“These large language models, generative AI capability, has been around for a while. But frankly, the models were not that compelling until about six to nine months ago,” Jassy said. “They have gotten so much bigger and so much better so much more quickly that it really presents a remarkable opportunity to transform virtually every customer experience that exists.”
Jassy added that due to Amazon’s size, it would be able to develop LLMs, which can involve hundreds of computers working for weeks under the supervision of high-priced machine learning engineers.
“There will be a small number of companies that want to invest that time and money and we will be one of them at Amazon,” Jassy said.
For Amazon, selling access to the technology via its Amazon Web Services segment is the primary objective, in contrast to Microsoft and Google. To help engineers create code, for example, Amazon will work on specific applications, according to Jassy.
“Every single one of our businesses inside of Amazon are building on top of large language models to reinvent our customer experience,” Jassy said. That includes voice assistant Alexa, he said.
After refocusing his organization’s efforts on the metaverse in late 2021, Meta CEO Mark Zuckerberg made an effort to dispel the myth that his corporation is no longer primarily concerned with it.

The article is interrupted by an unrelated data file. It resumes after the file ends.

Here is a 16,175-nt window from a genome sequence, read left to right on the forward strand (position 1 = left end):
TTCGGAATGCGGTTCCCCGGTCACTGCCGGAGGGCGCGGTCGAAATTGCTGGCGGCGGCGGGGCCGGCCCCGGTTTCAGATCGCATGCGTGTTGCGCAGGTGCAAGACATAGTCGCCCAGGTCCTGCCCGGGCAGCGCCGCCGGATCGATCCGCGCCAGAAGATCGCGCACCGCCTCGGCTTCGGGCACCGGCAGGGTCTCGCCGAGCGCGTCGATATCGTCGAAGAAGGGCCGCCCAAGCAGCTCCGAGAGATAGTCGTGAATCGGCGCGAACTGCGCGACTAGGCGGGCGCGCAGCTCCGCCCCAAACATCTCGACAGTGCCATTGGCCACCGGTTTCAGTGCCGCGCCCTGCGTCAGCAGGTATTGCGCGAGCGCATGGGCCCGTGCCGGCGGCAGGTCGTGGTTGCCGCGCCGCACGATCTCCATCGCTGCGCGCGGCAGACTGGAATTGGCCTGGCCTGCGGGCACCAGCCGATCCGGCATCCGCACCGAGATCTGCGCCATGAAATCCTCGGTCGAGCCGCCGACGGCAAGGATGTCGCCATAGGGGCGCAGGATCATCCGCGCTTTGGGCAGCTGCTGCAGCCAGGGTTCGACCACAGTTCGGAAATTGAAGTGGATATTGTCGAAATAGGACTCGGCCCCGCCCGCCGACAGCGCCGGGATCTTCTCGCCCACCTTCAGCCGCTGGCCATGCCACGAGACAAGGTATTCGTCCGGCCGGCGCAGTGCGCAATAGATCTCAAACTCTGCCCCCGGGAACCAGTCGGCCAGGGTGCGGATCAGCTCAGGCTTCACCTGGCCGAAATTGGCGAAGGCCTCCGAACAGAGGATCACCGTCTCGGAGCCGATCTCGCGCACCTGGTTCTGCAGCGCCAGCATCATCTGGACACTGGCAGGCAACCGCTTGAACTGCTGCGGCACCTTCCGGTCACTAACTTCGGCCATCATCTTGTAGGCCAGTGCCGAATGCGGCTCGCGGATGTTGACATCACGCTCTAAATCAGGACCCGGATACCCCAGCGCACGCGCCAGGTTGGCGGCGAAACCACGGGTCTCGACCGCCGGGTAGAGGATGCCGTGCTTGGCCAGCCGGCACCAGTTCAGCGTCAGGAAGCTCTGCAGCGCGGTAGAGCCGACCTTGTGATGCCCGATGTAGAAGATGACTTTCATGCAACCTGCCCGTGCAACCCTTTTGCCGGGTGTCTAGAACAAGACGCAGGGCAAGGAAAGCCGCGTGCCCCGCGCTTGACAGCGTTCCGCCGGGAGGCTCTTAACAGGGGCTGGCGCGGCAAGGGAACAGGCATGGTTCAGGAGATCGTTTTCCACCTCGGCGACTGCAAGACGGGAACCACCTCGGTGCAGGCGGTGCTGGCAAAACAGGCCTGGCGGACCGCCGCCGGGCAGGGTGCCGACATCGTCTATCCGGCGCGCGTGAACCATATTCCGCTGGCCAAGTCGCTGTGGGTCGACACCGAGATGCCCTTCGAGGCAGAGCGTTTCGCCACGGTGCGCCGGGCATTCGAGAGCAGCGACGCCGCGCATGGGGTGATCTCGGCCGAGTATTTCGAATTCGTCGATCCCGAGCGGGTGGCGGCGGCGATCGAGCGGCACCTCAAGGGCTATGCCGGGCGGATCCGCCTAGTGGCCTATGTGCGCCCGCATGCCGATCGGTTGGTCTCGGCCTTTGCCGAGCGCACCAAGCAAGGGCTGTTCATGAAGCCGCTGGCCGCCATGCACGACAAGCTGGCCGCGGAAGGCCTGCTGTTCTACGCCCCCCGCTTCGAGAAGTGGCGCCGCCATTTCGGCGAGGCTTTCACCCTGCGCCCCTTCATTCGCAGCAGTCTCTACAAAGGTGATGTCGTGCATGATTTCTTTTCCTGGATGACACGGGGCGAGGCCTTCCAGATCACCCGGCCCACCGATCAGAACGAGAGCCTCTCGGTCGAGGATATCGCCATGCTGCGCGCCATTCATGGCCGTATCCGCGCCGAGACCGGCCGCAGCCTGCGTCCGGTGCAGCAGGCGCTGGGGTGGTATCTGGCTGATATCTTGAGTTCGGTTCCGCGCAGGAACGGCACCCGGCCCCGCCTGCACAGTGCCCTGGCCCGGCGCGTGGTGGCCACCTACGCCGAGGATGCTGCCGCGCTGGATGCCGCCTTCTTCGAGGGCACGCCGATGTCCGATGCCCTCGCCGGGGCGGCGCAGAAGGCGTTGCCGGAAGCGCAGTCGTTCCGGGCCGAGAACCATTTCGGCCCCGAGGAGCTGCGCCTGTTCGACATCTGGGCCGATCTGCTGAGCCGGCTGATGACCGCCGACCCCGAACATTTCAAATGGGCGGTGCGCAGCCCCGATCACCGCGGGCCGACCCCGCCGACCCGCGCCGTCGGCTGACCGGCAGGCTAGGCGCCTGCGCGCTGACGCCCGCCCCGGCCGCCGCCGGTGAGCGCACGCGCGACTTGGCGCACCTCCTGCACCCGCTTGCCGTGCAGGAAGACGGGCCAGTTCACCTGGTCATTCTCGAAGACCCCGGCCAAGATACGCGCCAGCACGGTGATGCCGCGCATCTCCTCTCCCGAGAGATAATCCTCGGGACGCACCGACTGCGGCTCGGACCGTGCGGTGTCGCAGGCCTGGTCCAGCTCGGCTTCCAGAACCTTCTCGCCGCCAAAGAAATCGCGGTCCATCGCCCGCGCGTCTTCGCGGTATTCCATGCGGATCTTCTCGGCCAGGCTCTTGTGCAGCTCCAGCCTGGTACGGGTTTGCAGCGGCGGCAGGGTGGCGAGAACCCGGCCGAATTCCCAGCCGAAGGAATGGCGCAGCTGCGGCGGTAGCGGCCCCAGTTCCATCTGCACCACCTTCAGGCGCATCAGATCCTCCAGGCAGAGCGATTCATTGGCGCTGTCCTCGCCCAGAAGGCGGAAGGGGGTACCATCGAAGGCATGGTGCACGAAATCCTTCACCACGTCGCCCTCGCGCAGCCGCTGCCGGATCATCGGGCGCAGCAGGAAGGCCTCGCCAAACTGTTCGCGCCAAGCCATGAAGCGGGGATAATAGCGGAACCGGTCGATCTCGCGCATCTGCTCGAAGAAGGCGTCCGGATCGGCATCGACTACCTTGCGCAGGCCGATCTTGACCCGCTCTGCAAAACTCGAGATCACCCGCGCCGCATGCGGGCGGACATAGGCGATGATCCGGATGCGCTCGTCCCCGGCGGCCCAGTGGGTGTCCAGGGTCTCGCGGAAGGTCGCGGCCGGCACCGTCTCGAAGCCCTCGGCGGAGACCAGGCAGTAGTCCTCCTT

He did, however, want investors to understand that Meta may invest in metaverse technology while also pouring a tonne of money into AI, which he referred to as a “key theme” for his business.
According to Zuckerberg, the firm has utilised machine learning to power products like Facebook’s news feed and ad systems and to offer recommendations, but generative foundation models are now the company’s primary area of concentration.
“It’s been a pretty amazing year of progress on this front, and the work happening now is going to impact every single one of our apps and services,” Zuckerberg said.
According to him, the business would use the technology to develop a range of goods, such as chat features for Facebook Messenger and WhatsApp, tools for creating photos for Facebook and Instagram posts, and eventually software that could generate complete videos from brief descriptions.
He is particularly interested in the idea of “AI agents,” which is a term used to describe AI programmes that can complete tasks.
“There’s an opportunity to introduce AI agents to billions of people in ways that will be useful and meaningful,” Zuckerberg said. One possibility for an AI agent would be to handle customer service for businesses, Meta has said.
Zuckerberg spoke on the significant expenditures the business made to equip its datacenters for AI applications. He claimed that the “main driver” of the increase in capital expenditures made by Meta over the previous few years was technology.
“At this point we are no longer behind in building out our AI infrastructure,” Zuckerberg said.
It doesn’t follow that Meta has stopped purchasing graphics processors. In order to “continue investing,” the firm will need to deploy its generative AI products and gain a better understanding of the resources needed, according to Zuckerberg.
(Adapted from CNBC.com)